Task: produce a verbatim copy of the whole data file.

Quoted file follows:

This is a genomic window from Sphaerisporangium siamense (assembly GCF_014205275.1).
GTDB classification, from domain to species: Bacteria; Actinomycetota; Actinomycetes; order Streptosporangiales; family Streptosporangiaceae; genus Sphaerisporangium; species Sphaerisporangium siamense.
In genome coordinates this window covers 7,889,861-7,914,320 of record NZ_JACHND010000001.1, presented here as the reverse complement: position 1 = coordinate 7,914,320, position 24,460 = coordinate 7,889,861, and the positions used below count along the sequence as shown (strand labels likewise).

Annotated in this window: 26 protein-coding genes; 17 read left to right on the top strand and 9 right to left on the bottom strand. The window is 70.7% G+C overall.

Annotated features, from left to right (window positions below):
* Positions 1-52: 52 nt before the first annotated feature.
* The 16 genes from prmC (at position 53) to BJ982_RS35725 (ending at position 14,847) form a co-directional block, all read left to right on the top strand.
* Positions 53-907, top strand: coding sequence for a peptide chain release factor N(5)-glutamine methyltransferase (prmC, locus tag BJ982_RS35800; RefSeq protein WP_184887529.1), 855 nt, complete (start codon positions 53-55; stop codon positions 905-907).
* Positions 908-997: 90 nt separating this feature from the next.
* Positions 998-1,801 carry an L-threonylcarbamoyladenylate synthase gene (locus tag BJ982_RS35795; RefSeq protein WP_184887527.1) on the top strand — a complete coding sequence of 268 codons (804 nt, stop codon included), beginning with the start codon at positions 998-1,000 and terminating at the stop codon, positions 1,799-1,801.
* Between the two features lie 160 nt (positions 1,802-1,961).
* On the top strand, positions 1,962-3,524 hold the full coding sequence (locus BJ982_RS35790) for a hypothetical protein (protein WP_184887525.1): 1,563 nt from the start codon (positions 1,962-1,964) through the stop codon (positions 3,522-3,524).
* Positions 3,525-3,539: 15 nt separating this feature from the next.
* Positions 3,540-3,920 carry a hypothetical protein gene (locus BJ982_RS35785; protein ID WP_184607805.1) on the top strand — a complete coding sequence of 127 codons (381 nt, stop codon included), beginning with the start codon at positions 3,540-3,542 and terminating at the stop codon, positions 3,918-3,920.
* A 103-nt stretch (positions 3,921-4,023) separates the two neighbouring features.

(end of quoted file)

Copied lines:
This is a genomic window from Sphaerisporangium siamense (assembly GCF_014205275.1).
GTDB classification, from domain to species: Bacteria; Actinomycetota; Actinomycetes; order Streptosporangiales; family Streptosporangiaceae; genus Sphaerisporangium; species Sphaerisporangium siamense.
In genome coordinates this window covers 7,889,861-7,914,320 of record NZ_JACHND010000001.1, presented here as the reverse complement: position 1 = coordinate 7,914,320, position 24,460 = coordinate 7,889,861, and the positions used below count along the sequence as shown (strand labels likewise).

Annotated in this window: 26 protein-coding genes; 17 read left to right on the top strand and 9 right to left on the bottom strand. The window is 70.7% G+C overall.

Annotated features, from left to right (window positions below):
* Positions 1-52: 52 nt before the first annotated feature.
* The 16 genes from prmC (at position 53) to BJ982_RS35725 (ending at position 14,847) form a co-directional block, all read left to right on the top strand.
* Positions 53-907, top strand: coding sequence for a peptide chain release factor N(5)-glutamine methyltransferase (prmC, locus tag BJ982_RS35800; RefSeq protein WP_184887529.1), 855 nt, complete (start codon positions 53-55; stop codon positions 905-907).
* Positions 908-997: 90 nt separating this feature from the next.
* Positions 998-1,801 carry an L-threonylcarbamoyladenylate synthase gene (locus tag BJ982_RS35795; RefSeq protein WP_184887527.1) on the top strand — a complete coding sequence of 268 codons (804 nt, stop codon included), beginning with the start codon at positions 998-1,000 and terminating at the stop codon, positions 1,799-1,801.
* Between the two features lie 160 nt (positions 1,802-1,961).
* On the top strand, positions 1,962-3,524 hold the full coding sequence (locus BJ982_RS35790) for a hypothetical protein (protein WP_184887525.1): 1,563 nt from the start codon (positions 1,962-1,964) through the stop codon (positions 3,522-3,524).
* Positions 3,525-3,539: 15 nt separating this feature from the next.
* Positions 3,540-3,920 carry a hypothetical protein gene (locus BJ982_RS35785; protein ID WP_184607805.1) on the top strand — a complete coding sequence of 127 codons (381 nt, stop codon included), beginning with the start codon at positions 3,540-3,542 and terminating at the stop codon, positions 3,918-3,920.
* A 103-nt stretch (positions 3,921-4,023) separates the two neighbouring features.